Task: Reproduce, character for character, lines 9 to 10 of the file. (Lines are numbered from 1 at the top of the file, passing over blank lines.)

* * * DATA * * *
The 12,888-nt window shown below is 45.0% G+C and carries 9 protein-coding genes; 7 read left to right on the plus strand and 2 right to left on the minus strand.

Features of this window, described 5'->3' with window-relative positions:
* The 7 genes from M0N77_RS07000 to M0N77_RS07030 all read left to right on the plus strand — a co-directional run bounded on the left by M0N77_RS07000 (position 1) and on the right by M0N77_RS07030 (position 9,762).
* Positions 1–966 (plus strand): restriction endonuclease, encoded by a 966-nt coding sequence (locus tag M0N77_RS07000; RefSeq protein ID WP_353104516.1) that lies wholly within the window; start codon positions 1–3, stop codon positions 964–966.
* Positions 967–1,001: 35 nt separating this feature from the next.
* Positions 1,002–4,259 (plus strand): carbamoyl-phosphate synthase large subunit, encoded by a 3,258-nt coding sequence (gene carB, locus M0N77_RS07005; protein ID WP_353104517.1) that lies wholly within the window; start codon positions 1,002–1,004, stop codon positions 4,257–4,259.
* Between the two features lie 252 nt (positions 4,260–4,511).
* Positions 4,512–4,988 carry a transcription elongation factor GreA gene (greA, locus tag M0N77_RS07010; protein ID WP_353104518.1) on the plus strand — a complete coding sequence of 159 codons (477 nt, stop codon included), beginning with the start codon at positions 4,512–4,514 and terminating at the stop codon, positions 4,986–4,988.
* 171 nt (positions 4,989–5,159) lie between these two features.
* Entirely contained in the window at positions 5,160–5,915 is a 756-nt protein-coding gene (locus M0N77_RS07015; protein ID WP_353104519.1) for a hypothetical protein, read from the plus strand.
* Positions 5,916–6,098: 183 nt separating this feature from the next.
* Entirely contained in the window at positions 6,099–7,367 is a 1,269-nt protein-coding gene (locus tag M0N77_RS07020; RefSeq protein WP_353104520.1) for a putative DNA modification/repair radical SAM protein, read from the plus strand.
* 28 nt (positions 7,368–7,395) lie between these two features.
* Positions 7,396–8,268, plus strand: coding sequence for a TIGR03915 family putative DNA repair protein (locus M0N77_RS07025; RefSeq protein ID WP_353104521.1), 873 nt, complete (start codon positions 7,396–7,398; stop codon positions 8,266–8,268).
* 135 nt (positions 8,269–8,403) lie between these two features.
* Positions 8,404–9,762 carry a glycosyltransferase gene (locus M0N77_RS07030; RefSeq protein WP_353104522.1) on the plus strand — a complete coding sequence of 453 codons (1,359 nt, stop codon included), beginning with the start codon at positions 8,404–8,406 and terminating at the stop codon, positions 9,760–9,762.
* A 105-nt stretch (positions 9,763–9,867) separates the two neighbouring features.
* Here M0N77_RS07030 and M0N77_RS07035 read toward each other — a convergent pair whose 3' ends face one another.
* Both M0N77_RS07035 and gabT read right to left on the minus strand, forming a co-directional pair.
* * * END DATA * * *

* 171 nt (positions 4,989–5,159) lie between these two features.
* Entirely contained in the window at positions 5,160–5,915 is a 756-nt protein-coding gene (locus M0N77_RS07015; protein ID WP_353104519.1) for a hypothetical protein, read from the plus strand.